Irritable bowel syndrome (IBS) is a group of symptoms that occur together, including repeated pain in your abdomen and changes in your bowel movements, which may be diarrhea, constipation, or both. With IBS, you have these symptoms without any visible signs of damage or disease in your digestive tract.
IBS is a functional gastrointestinal (GI) disorder. Functional GI disorders, which doctors now call disorders of gut-brain interactions, are related to problems with how your brain and your gut work together. These problems can cause your gut to be more sensitive and change how the muscles in your bowel contract. If your gut is more sensitive, you may feel more abdominal pain and bloating. Changes in how the muscles in your bowel contract lead to diarrhea, constipation, or both.
How common is IBS?
Studies suggest that about 12 percent of people in the United States have IBS.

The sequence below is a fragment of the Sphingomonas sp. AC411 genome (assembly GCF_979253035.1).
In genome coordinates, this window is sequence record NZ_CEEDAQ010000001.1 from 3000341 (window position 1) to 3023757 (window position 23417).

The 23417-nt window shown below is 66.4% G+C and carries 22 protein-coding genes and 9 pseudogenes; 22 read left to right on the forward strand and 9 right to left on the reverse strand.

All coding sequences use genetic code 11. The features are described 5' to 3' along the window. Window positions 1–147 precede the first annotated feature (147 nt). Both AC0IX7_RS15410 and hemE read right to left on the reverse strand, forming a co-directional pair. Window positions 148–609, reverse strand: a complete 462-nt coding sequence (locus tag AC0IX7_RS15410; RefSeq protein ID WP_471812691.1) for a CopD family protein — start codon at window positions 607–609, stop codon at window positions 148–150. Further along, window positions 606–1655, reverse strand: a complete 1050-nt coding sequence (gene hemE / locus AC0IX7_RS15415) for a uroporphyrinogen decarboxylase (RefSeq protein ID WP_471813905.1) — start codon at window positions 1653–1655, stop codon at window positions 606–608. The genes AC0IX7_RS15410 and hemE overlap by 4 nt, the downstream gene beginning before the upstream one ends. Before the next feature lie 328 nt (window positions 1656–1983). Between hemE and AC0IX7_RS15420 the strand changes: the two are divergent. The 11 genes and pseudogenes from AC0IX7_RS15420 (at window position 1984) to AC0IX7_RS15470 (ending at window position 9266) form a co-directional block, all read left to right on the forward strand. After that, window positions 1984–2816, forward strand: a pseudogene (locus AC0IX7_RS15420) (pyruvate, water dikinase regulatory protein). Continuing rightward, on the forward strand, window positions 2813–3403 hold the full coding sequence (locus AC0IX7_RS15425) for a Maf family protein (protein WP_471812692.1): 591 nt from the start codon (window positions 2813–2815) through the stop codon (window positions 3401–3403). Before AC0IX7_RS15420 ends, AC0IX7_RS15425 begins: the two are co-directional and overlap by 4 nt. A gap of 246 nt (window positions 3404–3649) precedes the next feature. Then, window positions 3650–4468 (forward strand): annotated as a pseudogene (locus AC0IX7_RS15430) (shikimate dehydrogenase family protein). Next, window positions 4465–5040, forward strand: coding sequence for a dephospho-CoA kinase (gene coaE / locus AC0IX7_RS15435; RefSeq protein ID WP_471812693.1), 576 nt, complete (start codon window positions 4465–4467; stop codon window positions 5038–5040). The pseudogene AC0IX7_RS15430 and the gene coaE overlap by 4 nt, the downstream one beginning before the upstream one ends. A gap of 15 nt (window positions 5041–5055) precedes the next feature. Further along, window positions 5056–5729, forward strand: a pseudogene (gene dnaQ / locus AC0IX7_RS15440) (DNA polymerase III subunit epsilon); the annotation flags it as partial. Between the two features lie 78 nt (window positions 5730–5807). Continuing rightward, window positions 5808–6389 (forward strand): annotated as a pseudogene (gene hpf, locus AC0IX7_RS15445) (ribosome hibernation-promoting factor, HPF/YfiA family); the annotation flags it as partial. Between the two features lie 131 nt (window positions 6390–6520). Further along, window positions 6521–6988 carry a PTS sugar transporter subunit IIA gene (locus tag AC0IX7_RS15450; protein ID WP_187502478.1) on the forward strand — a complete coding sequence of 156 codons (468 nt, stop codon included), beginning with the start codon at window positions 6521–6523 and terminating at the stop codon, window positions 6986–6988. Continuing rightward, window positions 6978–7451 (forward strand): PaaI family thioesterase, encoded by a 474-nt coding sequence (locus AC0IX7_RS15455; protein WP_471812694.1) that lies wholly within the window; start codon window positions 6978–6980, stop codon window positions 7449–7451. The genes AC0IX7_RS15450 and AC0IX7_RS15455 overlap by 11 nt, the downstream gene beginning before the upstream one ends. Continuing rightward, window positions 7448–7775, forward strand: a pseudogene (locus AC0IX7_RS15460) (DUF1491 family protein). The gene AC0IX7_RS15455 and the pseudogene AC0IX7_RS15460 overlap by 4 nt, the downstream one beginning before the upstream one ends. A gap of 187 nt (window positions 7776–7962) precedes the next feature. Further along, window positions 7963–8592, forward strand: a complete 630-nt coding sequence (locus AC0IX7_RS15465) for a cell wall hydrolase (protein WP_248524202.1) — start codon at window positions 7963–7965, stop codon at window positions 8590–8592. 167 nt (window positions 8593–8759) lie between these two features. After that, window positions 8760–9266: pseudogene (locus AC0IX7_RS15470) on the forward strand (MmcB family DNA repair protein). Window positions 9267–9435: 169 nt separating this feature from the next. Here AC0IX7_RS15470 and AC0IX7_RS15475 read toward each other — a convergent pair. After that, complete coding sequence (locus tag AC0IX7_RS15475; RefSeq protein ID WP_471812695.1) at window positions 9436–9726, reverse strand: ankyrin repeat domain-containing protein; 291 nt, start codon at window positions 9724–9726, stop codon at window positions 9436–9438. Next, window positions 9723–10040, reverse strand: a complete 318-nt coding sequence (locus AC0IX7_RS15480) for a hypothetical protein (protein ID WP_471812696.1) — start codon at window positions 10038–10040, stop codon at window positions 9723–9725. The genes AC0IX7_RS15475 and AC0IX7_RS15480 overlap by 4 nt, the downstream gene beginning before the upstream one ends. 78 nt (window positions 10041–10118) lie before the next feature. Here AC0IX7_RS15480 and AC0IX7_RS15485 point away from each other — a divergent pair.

Who is more likely to develop IBS?
Women are up to two times more likely than men to develop IBS.1 People younger than age 50 are more likely to develop IBS than people older than age 50.2
Factors that can increase your chance of having IBS include:
- having a family member with IBS
- a history of stressful or difficult life events, such as abuse, in childhood
- having a severe infection in your digestive tract
*Women are two times more likely than men to develop IBS.
What other health problems do people with IBS have?
People with IBS often have other health problems, including1
- Certain conditions that involve chronic pain, such as fibromyalgia , chronic fatigue syndrome and chronic pelvic pain
- Certain digestive diseases, such as dyspepsia and gastroesophageal reflux disease
- Certain mental disorders, such as anxiety , depression , and somatic symptom disorder
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